Some will say (Like the good Major General up above) that this had to be done because it "took such liberties with a time-honored tradition." Here's the funny thing about that tradition: it's one where people have, for many years, tried to find ways to do it differently.

For example, there have been countless underwater ceremonies where SCUBA enthusiasts re-upped (I've been witness to two in person) and I've never heard of anyone losing rank or a career over those, which is odd when you consider that the oath of enlistments were unintelligible due to the fact that they were "speaking" through a regulator. How dare they take such liberties with a time-honored tradition! George Washington would never have re-enlisted a soldier under the icy waves of the Delaware, he was too busy crossing it! 

Here's a legitimate question surrounding those SCUBA ceremonies. If no one hears your oath does it even count? Probably not, which is why those re-enlistments tend to be little more than photo opportunities of a re-enactment with the actual ceremony taking place separately on shore, to ensure that everyone involved did things on the up-and-up. It seems we have a similar case with the dinosaur puppet. The MSgt has a young child and made the video specifically for the child's enjoyment, and we've heard that it was separate from the actual ceremony which was performed separately.

Another funny thing about that time-honored tradition is that the re-enlistment is a celebration, and one of the few opportunities for the one signing away more years of their life to do things "their way" in a profession where that isn't typically an option. The MSgt didn't whip out a puppet at a memorial service, she wasn't carrying the casket of a fallen Airman with the other hand, she was at her reenlistment and wanted to have some fun with it at, literally, no one's expense.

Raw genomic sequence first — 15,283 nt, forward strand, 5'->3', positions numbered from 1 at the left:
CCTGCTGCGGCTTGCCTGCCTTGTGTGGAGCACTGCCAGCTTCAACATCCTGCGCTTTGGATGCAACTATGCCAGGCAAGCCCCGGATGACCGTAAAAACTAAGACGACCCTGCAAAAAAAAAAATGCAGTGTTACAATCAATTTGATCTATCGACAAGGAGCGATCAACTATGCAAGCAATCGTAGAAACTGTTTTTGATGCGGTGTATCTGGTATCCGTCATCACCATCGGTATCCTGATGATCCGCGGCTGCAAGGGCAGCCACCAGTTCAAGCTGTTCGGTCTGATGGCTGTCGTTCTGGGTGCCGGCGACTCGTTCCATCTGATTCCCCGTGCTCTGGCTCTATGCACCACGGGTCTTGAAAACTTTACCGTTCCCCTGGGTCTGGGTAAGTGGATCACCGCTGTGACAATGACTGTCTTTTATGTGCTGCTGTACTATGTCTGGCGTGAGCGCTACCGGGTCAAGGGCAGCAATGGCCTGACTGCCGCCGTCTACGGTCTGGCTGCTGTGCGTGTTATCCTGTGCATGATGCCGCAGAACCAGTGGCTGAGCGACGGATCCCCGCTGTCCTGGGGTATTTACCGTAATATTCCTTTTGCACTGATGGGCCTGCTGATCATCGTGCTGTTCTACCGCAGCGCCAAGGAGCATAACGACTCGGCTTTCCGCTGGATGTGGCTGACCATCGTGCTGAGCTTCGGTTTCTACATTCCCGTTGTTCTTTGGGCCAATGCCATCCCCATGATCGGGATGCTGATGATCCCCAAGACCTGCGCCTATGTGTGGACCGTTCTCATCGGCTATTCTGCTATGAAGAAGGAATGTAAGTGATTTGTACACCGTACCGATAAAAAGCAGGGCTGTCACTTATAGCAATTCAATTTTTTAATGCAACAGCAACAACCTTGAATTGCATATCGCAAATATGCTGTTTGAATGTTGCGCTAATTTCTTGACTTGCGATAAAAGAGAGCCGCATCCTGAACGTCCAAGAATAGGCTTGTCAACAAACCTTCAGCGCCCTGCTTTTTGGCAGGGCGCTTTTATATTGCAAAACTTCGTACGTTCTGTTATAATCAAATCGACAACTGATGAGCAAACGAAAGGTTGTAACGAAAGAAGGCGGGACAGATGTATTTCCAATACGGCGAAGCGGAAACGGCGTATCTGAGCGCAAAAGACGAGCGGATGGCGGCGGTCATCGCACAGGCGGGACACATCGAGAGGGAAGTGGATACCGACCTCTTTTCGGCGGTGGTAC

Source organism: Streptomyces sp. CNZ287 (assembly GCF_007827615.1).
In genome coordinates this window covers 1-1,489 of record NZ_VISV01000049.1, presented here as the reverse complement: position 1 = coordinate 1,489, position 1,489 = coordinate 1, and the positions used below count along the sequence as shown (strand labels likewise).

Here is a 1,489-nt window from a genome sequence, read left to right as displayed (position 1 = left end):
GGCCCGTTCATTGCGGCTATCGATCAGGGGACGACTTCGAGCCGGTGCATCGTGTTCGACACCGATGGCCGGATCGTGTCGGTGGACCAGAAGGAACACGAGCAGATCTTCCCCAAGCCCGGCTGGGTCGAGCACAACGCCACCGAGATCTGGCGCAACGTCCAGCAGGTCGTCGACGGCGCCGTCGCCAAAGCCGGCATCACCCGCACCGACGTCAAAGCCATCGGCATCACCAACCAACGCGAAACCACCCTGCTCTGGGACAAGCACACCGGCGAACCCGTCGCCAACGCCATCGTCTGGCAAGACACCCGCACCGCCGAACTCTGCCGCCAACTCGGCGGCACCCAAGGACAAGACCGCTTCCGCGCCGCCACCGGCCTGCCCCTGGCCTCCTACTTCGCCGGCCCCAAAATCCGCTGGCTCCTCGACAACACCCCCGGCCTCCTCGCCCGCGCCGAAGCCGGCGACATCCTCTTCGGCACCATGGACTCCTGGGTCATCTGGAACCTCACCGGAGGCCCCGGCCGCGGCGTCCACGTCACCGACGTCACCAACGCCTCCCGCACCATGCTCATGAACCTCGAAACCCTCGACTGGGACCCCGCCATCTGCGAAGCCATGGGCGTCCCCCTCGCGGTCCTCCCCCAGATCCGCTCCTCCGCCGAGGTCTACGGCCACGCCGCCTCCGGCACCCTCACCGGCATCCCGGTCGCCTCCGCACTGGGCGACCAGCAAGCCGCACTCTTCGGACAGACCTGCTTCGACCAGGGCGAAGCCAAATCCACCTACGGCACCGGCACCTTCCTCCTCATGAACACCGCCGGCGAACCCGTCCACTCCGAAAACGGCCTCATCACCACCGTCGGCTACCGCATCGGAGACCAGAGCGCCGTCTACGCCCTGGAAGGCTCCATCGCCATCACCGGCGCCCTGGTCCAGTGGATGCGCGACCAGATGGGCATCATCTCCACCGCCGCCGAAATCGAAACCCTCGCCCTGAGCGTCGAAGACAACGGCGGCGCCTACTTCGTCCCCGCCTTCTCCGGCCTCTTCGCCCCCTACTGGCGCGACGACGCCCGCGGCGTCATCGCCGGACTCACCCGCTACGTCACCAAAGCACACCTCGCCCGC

When this was brought up in the comment thread of a Facebook post, I read some tightly wound vets putting forth responses including "Show me in the regs where it says that a mock ceremony isn't held to the same standard?" That comment was responded to with "No, you show me in the regs where it says dinosaur puppets aren't allowed in fake ceremonies, or real ones."

In that comment battle the victory went to the 2nd guy but in the real-life situation that's unfolded around this video, there are no winners. We've got quite a few losers though!

First we have the Air National Guard/National Guard/Air Force. With their scorched-earth response, they look like humorless over-reacting hardasses with strong hints of an inferiority complex. And the inter-service ribbing will continue regardless. For instance, it's impossible for me to read about this story without imagining a room full of Air Force brass having the following conversation: "People think the Air Force is soft? Well let's show 'em how hardcore we are! Now could I have another glass of that lemonade? It's delightful! What's my tee time today Major? Do I have time to go to yoga first? Is the command golf cart all charged up?"

And of course the biggest losers are the Airmen whose time in uniform have now come to a premature end over something so minor, and so silly. No lives were endangered, nothing offensive happened, yet we have three careers, of three senior personnel with what one can only assume were honorable backgrounds, destroyed. For what? A puppet? Say that out loud to yourself and tell me it doesn't sound utterly foolish.

The saddest part is there was a simple solution to this. Handle it in house, quietly, and it goes away, I never write this and the Airmen involved continue serving their nation and the great state of Tennessee. Instead, with the public stand taken by the powers that be over this, of all things, we now have lives are ruined and the ANG/AF brass look like a bunch of scrooges who gave out a metaphorical death sentence over what was, at worst, a harmless error in judgement.

Good job guys, way to aim high!